Attempted introduction in the United Kingdom

In July 2008, the UK Border Agency published a consultation paper on the Common Travel Area that envisaged the imposition of identity and immigration controls on all air and sea crossings between the island of Ireland and Great Britain. Being part of the proposed electronic borders system, these controls would be accompanied by an Advance Passenger Information System on all flights and sea journeys between the islands of Ireland and Great Britain.

While passport controls were planned to be brought in between the United Kingdom and Ireland, the nature of possible identity controls between Great Britain on the one hand, and the Isle of Man, the Channel Islands, and Northern Ireland on the other, is not altogether clear. The last of these is the most controversial as Northern Ireland is a constituent part of the United Kingdom, with a prominent Ulster Unionist describing the proposed arrangements as "intolerable and preposterous".[4] The nature of identity checks between Northern Ireland and Great Britain was characterised by the British government as follows:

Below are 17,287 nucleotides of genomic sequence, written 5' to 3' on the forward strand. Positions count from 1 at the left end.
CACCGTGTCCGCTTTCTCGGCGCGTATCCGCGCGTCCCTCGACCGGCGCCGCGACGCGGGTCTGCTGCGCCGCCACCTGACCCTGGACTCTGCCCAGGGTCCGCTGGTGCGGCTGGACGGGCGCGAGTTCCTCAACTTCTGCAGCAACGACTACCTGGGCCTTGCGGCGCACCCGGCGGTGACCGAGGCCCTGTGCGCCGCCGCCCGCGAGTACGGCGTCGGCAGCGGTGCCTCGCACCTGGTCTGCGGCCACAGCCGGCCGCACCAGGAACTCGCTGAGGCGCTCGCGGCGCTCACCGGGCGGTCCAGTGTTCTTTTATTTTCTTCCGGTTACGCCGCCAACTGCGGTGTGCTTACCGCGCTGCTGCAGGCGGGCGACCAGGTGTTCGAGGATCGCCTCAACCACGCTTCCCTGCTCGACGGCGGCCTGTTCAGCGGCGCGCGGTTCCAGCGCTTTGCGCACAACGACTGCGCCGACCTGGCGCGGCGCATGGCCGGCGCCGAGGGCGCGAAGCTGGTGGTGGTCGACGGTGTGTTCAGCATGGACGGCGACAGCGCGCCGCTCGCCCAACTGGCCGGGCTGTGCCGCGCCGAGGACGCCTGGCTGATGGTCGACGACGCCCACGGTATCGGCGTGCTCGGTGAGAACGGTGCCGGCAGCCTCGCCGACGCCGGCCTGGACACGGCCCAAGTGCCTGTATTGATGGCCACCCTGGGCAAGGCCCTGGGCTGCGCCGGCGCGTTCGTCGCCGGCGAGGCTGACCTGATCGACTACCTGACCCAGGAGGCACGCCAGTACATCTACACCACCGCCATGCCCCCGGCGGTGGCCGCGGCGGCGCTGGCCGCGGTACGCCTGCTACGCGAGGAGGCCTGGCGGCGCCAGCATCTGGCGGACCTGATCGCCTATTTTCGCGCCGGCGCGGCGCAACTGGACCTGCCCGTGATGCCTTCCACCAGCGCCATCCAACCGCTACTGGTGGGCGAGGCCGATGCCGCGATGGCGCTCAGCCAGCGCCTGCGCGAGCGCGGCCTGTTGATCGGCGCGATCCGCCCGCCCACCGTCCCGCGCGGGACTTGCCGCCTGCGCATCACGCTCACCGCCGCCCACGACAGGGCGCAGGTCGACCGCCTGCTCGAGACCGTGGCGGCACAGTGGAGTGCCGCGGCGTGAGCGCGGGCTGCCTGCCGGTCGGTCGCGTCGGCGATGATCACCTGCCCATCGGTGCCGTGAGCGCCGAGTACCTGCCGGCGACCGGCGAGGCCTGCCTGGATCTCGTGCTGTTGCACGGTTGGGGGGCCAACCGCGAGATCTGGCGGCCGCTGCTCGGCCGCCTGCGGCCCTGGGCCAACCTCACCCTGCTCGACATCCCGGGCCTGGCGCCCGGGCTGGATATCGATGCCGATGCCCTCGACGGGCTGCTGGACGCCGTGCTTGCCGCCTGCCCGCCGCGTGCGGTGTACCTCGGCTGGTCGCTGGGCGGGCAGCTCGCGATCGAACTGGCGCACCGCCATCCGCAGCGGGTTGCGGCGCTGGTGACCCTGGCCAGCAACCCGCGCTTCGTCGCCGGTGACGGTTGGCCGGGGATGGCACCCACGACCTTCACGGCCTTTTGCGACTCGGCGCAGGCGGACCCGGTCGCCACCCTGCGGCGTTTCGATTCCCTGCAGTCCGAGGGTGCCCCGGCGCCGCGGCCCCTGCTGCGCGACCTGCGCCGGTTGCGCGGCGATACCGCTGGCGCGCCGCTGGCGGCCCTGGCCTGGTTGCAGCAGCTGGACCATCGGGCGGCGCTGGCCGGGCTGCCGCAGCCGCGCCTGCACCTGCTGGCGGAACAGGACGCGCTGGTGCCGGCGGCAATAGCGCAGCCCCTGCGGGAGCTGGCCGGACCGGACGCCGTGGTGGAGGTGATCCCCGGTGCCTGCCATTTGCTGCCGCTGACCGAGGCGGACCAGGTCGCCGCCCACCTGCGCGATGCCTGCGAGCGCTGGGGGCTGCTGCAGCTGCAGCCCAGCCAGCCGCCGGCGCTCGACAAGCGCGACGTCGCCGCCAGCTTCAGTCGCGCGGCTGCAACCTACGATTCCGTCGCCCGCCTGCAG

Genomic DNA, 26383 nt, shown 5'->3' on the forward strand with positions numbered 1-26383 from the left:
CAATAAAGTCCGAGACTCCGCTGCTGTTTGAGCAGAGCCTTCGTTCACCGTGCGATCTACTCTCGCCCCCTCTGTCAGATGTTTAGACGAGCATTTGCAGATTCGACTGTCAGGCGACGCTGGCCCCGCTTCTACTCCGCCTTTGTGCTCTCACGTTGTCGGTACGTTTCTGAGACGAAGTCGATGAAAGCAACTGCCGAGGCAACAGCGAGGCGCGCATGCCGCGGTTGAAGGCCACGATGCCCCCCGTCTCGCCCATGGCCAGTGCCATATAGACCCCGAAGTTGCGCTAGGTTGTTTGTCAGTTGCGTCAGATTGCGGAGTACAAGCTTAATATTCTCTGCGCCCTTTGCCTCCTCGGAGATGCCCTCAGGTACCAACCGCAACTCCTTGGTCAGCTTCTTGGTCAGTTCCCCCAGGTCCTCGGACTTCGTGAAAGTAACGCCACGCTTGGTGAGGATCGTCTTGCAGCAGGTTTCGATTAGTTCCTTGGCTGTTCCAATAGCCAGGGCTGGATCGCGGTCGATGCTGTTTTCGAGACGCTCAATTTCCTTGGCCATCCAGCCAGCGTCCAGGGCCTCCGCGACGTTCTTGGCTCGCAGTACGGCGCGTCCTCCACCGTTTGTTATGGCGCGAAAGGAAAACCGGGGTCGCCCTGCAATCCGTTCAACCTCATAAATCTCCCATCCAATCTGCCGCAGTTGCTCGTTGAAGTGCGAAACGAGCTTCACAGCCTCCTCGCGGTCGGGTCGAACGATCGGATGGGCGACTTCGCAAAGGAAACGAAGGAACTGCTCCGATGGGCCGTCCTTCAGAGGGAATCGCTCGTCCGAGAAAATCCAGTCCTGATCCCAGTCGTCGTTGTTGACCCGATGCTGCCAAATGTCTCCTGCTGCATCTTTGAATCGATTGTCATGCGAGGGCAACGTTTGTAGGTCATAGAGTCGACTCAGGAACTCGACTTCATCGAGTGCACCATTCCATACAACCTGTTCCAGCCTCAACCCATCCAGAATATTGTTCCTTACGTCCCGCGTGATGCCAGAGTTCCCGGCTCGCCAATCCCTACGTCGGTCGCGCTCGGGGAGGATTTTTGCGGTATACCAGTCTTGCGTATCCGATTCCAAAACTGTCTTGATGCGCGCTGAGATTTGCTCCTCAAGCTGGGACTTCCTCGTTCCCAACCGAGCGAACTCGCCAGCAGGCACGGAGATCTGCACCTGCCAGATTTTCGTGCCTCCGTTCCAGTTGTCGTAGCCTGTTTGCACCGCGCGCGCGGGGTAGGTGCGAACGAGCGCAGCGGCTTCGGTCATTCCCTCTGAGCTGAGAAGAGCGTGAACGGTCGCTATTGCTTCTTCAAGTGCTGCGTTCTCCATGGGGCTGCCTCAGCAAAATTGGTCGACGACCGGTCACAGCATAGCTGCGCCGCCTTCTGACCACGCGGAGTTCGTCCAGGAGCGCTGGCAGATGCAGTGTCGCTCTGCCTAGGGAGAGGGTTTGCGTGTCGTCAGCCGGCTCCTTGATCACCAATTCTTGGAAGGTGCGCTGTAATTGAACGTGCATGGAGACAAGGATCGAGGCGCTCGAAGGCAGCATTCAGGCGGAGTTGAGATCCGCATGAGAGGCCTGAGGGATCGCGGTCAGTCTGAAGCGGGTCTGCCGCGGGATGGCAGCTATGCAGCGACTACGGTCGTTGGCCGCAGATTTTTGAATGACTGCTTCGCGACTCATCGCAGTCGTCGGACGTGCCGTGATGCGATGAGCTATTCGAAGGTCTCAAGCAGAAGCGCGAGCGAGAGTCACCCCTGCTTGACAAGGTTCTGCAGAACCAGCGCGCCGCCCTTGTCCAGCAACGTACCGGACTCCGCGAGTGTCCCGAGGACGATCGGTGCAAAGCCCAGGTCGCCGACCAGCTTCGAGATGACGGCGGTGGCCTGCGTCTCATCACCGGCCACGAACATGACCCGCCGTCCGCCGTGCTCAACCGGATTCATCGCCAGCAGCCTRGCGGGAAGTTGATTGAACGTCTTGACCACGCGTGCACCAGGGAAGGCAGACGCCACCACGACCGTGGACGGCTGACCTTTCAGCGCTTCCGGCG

"Section 14 of the Police and Justice Act 2006 introduced a new power that will allow the police to capture passenger, crew and service information on air and sea journeys within the United Kingdom. ... It is expected that this police power will only apply to air and sea routes between Great Britain and Northern Ireland. Passengers will not be required to use passports, but may be required to produce one of several types of documentation, including passports, when travelling, to enable the carrier to the meet the requirements of a police request."[33]

As far as the land border is concerned, the UK Border Agency indicated that the border would be "lightly controlled"[34] and a joint statement in 2008 by both governments confirmed that there are no plans for fixed controls on either side of the border.[35]